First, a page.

EPA is currently reviewing comments on its November 14, 2018 proposed rule to exempt livestock farms from reporting routine farm air emissions under the Emergency Planning and Community Right-to-Know Act (EPCRA) and intends to issue a final rule this spring. The rule is the final piece in the implementation of the Fair Agricultural Reporting Method (FARM) Act, which addressed regulatory confusion created in April 2017 when the U.S. Court of Appeals for the D.C. Circuit rejected a 2008 EPA rule that exempted reporting of animal-waste air emissions at farms under EPCRA and the Comprehensive Environmental Response, Compensation and Liability Act (CERCLA).  The FARM Act exempted farmers from CERCLA; the proposed rule will exempt them from EPCRA.

In this update, we provide background on the rule, detail the rule’s scope and review a few of the public comments submitted.


Under EPCRA and CERCLA, parties must notify the National Response Center (for CERCLA) or state and local government agencies (for EPCRA) of releases of hazardous substances that meet or exceed reportable quantities within a 24-hour period. See 42 U.S.C. § 9603 (CERCLA); id. § 11004 (EPCRA). The purpose of the notification is for federal, state or local officials to evaluate the need for an emergency response to mitigate the effects of a release to the community. 

An issue arose related to the application of these statutes to animal waste. At least two byproducts of animal waste - ammonia and hydrogen sulfide - fall under the CERCLA definition of “hazardous substances” and EPCRA’s definition of “extremely hazardous substances” to which the statutory reporting requirements apply. See 40 C.F.R. § 302.4(a) (CERCLA); id. pt. 355 App. A (EPCRA). Under both statutes, the reportable quantity for ammonia and hydrogen sulfide is set at 100 pounds per day, levels that are routinely exceeded at commercial farms. 40 C.F.R. § 302.4(a); id. pt. 355 App. A (EPCRA); see Waterkeeper Alliance v. EPA, 853 F.3d 527, 531 (D.C. Cir. 2017).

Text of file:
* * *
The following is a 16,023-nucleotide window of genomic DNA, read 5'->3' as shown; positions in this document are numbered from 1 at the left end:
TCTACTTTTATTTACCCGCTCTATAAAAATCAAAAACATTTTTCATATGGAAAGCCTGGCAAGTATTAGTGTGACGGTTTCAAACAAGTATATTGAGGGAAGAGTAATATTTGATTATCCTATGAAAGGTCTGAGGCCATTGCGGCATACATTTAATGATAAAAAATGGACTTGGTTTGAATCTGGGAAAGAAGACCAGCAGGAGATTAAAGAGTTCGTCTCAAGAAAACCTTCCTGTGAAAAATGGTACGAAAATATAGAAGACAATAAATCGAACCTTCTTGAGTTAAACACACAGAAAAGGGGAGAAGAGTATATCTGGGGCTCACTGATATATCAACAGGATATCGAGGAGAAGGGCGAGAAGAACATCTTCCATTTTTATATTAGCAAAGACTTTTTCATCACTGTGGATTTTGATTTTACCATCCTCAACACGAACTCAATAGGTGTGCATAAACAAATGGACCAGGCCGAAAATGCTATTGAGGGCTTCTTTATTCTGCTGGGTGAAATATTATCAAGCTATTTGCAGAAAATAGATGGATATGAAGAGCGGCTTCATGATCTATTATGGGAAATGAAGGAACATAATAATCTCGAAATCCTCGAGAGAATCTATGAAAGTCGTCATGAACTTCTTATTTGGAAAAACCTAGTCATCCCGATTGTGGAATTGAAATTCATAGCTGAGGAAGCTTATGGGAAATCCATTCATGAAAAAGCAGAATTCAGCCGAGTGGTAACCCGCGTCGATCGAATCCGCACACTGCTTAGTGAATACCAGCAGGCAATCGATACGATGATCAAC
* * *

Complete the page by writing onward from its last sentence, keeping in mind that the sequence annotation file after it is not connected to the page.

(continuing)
In 2008, EPA passed a final rule exempting all farms from CERCLA reporting requirements and exempting all farms except concentrated animal feeding operations (CAFOs) from state and local reporting requirements under EPCRA (the 2008 Rule). 73 Fed. Reg. 76,948 (Dec. 18, 2008) (codified at 40 C.F.R. pts. 302 & 355). The 2008 Rule was challenged by environmental groups, and in 2017, the D.C. Circuit vacated the rule as unlawful. Waterkeeper Alliance, 853 F.3d at 537-38. In vacating the rule, the court found that EPA could not rely on general rulemaking authority or a de minimis exception to issue an administrative reporting exemption for this category of releases, particularly where EPA had failed to identify any statutory ambiguity as the basis for its interpretation of the reporting requirements. Id.

Before the Waterkeeper Alliance court issued its mandate vacating the 2008 Rule, Congress passed the FARM Act, which was signed into law on March 23, 2018. 83 Fed. Reg. 37,444 (Aug. 1, 2018). The FARM Act expressly exempts reporting of animal-waste air emissions at a farm from CERCLA but is silent on EPCRA. See id. In August 2018, EPA published a final rule to amend its CERCLA regulations (40 C.F.R. pt. 302) by adding the reporting exemption for air emissions from animal waste at farms and adding definitions of “animal waste” and “farm” to the FARM Act. See id. EPA also separately provided guidance that animal waste reporting was exempt under EPCRA. 

Scope of the Proposed Rule

The proposed rule codifies EPA’s interpretation that air emissions from animal waste at farms are not subject to EPCRA’s release reporting by explicitly exempting releases from animal waste into the air at farms from reporting. See 83 Fed. Reg. 56,791 (Nov. 14, 2018). The proposed rule continues EPA’s goal of a consistent reporting exemption for animal-waste emissions at farms under both EPCRA and CERCLA. See id. - List of subjects